ten things you need to know about new netflix boy fionn o'shea
Outsider star of indie flick 'Handsome Devil,' Fionn O’Shea is the young Irish actor you need to know.
Just when you thought you knew all the hot young Netflix actors, another comes along to drag you back in. Star of the upcoming Handsome Devil — due to go live on the streaming service next week — Fionn O'Shea is the young Irish actor you need to know. The role follows O'Shea's turn in last year's The Siege of Jadotville.
In the Netflix original, Fionn plays Ned, an "effete and sensitive musician," who teaches his rugby-playing, boarding school roommate that it takes strength to be gentle and kind. It's a cracking watch, complete with a turn by fellow Irishman Andrew Scott as a Dead Poets Society-esque inspirational teacher. And with Fionn set to appear as the male lead of The Aftermath with Keira Knightley and Alexander Skarsgård, it's looking to be a good year for the boy from Dublin. Here are 10 things you need to know about him.
He'd describe himself as "honest": "That's my thing. Because I think people warm to honesty. I think people can see through an image or a facade."
While he'd describe his Handsome Devil character, Ned, as "inspirational": "For a lot of people in school, the hardest thing to be is themselves. And I think Ned is not afraid to completely express himself and not just follow the crowd."
His co-star Nicholas Galitzine's character, Conor, is the complete opposite: "Ned is an effete, sensitive musician and Conor is the star out-half of the rugby team."
Yet the film is, ultimately, about friendship: "It's about their friendship over a year in school, with one teacher trying to bring them closer together and find a common ground, and the rugby coach trying to tear them apart, because he would like his star player to pick his company a little better."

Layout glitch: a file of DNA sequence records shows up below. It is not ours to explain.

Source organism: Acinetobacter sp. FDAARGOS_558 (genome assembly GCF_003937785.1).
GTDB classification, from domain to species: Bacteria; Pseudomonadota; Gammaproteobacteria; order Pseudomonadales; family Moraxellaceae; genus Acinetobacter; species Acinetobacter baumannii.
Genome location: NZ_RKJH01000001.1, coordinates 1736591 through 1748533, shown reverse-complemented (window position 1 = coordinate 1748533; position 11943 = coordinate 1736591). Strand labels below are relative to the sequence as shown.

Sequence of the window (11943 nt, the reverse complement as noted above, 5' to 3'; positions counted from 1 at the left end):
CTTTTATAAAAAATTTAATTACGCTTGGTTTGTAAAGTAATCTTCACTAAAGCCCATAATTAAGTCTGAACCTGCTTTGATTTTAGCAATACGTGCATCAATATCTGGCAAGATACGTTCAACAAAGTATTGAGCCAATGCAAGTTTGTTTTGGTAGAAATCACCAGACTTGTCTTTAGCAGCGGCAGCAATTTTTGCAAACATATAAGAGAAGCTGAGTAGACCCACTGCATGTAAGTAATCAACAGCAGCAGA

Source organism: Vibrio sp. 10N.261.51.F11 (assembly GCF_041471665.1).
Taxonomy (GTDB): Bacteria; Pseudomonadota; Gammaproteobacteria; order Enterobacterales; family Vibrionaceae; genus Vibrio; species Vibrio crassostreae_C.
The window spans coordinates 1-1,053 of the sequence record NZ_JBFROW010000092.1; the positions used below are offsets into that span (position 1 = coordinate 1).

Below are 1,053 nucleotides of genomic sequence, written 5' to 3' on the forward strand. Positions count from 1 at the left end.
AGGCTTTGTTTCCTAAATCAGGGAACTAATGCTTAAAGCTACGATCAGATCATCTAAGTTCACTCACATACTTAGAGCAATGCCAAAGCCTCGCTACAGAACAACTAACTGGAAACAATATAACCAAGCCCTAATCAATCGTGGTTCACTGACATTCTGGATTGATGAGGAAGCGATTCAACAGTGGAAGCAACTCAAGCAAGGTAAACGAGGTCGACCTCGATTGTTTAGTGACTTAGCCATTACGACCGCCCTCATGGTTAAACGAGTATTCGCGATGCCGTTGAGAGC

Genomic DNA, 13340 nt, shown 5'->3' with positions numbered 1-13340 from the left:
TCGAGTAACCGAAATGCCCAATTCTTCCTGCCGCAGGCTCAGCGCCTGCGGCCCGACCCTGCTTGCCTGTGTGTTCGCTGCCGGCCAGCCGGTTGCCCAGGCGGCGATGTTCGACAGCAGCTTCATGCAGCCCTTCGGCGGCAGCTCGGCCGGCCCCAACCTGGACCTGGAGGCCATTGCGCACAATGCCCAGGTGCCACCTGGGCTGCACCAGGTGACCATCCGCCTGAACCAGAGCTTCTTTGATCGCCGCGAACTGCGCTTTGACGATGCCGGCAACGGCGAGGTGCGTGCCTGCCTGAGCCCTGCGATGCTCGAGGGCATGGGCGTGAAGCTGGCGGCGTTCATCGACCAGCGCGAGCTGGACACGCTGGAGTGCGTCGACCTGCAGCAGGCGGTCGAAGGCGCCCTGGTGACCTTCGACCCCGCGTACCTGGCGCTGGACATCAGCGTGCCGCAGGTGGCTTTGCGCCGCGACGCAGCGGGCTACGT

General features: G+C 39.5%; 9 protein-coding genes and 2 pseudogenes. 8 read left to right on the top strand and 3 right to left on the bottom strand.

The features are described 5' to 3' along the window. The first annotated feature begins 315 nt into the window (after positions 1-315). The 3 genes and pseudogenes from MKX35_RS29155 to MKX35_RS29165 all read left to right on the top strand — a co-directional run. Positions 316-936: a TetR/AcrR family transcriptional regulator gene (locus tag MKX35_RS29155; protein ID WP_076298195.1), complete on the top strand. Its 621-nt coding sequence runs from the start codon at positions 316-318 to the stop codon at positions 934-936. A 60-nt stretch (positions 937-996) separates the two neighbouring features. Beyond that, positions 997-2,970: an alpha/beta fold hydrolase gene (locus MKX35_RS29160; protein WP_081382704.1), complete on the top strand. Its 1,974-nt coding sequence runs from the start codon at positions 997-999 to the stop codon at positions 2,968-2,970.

It's not so much based on his own school experience: "Luckily my time in school wasn't like Ned's. I had a really nice time. But John [Butler, director] and I come from very similar backgrounds. We went to similar types of schools. And as soon as I read the script — and this sounds really actor-y — I just got it. I just understood it."
But it was shot in an actual school: "John tried to bring things that were actually happening there into the film. There's one scene where I rip a pocket off his shirt and the guys in the school where we were filming were just doing that everyday."
Fionn's dream role would be a villain: "Someone that somebody really hates. There's something very human about villains. You warm to these characters so much, for some reason."
And if he wasn't an actor, he'd probably be a skateboarder: "I was obsessed with skateboarding. Madly into it. I was convinced I was going to be a professional skateboarder. Before that I was convinced I was going to be a professional footballer. But I kind of gave it up because doing the acting, if you break something..."
He's a proud of growing up in Ireland: "One thing that's made a massive difference, going into an LGBT kind of project, is that we were the first country to legalize gay marriage by popular vote. There was a massive 'home to vote' campaign, people coming over from America and Australia. For anyone coming up through school, that's so inspirational."
And he has some sound advice for anyone wanting to follow in his footsteps: "Just trust yourself. When you're on a job and it feels daunting, trusting that you were picked for a reason and you are the perfect person to play this role and trusting that and having the confidence."
Text Matthew Whitehouse
Photography Lillie Eiger